• Torsion of a pedunculatedmyoma.
    • Internal haemorrhage from rupture of a surface vein.
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  • Management>During labour
    a. If the myoma lies above the pelvic brim not causing obstruction: vaginal delivery is allowed and myomectomy is done after 3-6 months if indicated.
    b. If the myoma lies in the pelvis causing obstruction: caesarean section is indicated, but myomectomy is contraindicated.
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  • Management> Postpartum
    > Give prophylactic antibiotic.
    > Observe for postpartum haemorrhage.
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  • Ovarian tumours with pregnancy
    Incidence: 1:1500. The commonest is simple serous cyst followed by dermoid cyst.
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  • Effect of Ovarian Tumours on Pregnancy and Labour
    a.Abortion and preterm labour in large and complicated tumours.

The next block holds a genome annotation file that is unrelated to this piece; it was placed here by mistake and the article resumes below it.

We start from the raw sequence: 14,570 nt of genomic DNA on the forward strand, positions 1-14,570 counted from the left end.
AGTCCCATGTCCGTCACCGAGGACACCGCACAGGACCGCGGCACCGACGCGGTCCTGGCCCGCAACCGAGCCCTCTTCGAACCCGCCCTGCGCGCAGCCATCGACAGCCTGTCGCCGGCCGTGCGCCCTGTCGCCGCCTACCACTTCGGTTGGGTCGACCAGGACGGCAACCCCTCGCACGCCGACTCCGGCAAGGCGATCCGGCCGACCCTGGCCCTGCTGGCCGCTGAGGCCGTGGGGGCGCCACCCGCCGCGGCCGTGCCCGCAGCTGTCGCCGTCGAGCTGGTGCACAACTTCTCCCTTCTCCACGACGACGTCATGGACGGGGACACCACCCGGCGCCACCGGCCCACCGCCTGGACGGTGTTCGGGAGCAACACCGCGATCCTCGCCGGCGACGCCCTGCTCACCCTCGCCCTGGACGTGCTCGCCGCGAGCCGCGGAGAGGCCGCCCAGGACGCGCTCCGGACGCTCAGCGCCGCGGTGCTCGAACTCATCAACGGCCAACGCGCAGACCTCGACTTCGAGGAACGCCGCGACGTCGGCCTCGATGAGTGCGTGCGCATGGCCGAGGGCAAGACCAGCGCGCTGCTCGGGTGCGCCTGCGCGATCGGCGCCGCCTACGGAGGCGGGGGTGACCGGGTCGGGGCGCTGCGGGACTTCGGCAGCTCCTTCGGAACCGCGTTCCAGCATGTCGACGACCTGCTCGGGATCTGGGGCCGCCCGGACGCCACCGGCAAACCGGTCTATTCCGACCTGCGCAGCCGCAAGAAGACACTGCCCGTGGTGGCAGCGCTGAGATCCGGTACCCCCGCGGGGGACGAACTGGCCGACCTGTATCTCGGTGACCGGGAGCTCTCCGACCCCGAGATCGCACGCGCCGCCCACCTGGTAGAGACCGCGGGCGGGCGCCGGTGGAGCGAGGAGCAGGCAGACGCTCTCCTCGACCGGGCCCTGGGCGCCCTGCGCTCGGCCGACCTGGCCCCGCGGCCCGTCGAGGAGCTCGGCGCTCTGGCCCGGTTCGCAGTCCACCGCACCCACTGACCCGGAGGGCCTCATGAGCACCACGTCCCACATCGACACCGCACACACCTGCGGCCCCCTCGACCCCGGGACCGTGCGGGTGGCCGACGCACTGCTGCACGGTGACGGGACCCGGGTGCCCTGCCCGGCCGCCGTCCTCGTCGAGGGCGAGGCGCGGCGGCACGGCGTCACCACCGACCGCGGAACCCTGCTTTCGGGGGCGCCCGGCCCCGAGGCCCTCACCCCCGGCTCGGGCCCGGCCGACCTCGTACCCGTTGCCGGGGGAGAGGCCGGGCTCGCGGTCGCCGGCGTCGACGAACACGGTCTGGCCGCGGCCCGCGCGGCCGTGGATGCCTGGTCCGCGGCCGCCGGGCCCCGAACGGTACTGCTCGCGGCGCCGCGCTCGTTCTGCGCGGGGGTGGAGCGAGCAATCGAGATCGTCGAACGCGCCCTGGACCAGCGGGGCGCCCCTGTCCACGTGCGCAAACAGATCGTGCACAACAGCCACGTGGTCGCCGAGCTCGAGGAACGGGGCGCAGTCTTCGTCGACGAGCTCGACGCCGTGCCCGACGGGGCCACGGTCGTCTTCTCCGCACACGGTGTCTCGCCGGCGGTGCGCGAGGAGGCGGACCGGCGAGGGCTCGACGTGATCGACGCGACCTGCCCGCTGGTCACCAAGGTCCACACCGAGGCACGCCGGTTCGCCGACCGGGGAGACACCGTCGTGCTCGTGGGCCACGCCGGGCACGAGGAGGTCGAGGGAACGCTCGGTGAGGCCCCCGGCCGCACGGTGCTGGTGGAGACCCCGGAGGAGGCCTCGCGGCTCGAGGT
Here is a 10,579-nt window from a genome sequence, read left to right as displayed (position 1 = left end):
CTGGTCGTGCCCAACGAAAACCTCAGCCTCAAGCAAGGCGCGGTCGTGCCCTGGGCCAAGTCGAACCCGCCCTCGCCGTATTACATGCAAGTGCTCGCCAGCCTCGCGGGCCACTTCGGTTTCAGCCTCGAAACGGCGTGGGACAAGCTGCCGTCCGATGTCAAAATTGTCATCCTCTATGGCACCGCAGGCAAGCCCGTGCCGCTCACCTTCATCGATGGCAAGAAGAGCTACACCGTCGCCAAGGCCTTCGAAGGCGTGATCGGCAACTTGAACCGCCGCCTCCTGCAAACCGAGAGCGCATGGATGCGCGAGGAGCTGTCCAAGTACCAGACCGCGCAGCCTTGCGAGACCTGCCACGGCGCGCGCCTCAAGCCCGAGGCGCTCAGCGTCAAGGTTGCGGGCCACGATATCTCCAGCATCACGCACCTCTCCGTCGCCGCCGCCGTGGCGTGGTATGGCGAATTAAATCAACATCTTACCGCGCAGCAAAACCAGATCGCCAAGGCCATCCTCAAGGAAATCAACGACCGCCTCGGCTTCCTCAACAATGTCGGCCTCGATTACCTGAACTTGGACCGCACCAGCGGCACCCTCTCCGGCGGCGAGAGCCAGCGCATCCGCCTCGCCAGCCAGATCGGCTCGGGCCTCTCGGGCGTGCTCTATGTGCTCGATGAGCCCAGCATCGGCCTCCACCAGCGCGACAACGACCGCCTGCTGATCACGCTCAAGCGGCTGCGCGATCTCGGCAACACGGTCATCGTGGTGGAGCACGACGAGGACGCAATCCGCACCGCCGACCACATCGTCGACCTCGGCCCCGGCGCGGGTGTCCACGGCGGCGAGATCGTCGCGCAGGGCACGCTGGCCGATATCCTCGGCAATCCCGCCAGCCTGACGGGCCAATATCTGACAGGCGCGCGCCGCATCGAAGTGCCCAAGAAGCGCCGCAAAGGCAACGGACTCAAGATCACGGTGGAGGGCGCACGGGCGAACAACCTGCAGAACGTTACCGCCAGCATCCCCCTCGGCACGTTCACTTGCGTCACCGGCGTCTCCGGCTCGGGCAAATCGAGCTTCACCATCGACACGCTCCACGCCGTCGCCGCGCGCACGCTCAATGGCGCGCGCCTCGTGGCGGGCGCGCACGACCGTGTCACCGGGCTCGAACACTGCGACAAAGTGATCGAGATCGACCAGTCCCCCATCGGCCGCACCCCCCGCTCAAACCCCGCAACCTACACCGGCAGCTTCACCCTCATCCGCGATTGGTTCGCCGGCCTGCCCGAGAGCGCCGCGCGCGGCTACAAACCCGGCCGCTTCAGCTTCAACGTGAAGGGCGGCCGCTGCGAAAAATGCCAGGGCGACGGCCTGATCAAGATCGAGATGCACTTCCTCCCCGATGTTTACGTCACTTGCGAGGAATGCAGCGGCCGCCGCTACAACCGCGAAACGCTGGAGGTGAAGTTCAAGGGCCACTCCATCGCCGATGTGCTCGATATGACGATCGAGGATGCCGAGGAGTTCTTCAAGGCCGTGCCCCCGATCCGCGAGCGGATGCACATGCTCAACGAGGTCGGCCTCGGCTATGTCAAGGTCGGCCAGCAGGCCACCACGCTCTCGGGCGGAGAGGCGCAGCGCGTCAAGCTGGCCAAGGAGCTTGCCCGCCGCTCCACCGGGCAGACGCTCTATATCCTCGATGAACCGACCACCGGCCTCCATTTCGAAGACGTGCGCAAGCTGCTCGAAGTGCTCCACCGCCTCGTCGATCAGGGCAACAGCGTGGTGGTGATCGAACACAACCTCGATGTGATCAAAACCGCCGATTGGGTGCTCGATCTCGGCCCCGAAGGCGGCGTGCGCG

b.Pressure symptoms.
    c. Malpresentations and nonengagement.
    d. Obstructed labour: if a pedunculatedtumour is impacted in the pelvis.
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  • Effect of Pregnancy and Labour on Ovarian Tumours
    1.Torsion: is the commonest complication particularly in pedunculatedtumours that lie above the pelvic brim. It is more common during puerperium than pregnancy due to;
    a. lax abdominal wall,
    b. large intra-abdominal space after birth allows free mobility of the tumour.
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  • Effect of Pregnancy and Labour on Ovarian Tumours
    2. Rupture.
    3. Infection.
    4. Rapid growth.
    5.Haemorrhage.
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  • Management>Ovarian Tumours
    During pregnancy:
    During Labour
    During puerperium
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  • Management> During pregnancy:
    1. Cyst less than 6 cm in diameter: is left and followed up by periodic examination and ultrasound as it is usually a functional corpus luteum cyst.
    2. Cyst of 6 cm or more in diameter:
    a. Discovered in the first half of pregnancy: is removed after the 12th week when the placenta is formed so there is less liability for abortion.
    b. Discovered in the second half of pregnancy: is left to be removed in the first week of puerperium.
    be removed in the first week of puerperium.
    3. Complicated or malignant tumours:
    a. are removed immediately irrespective of the duration of pregnancy.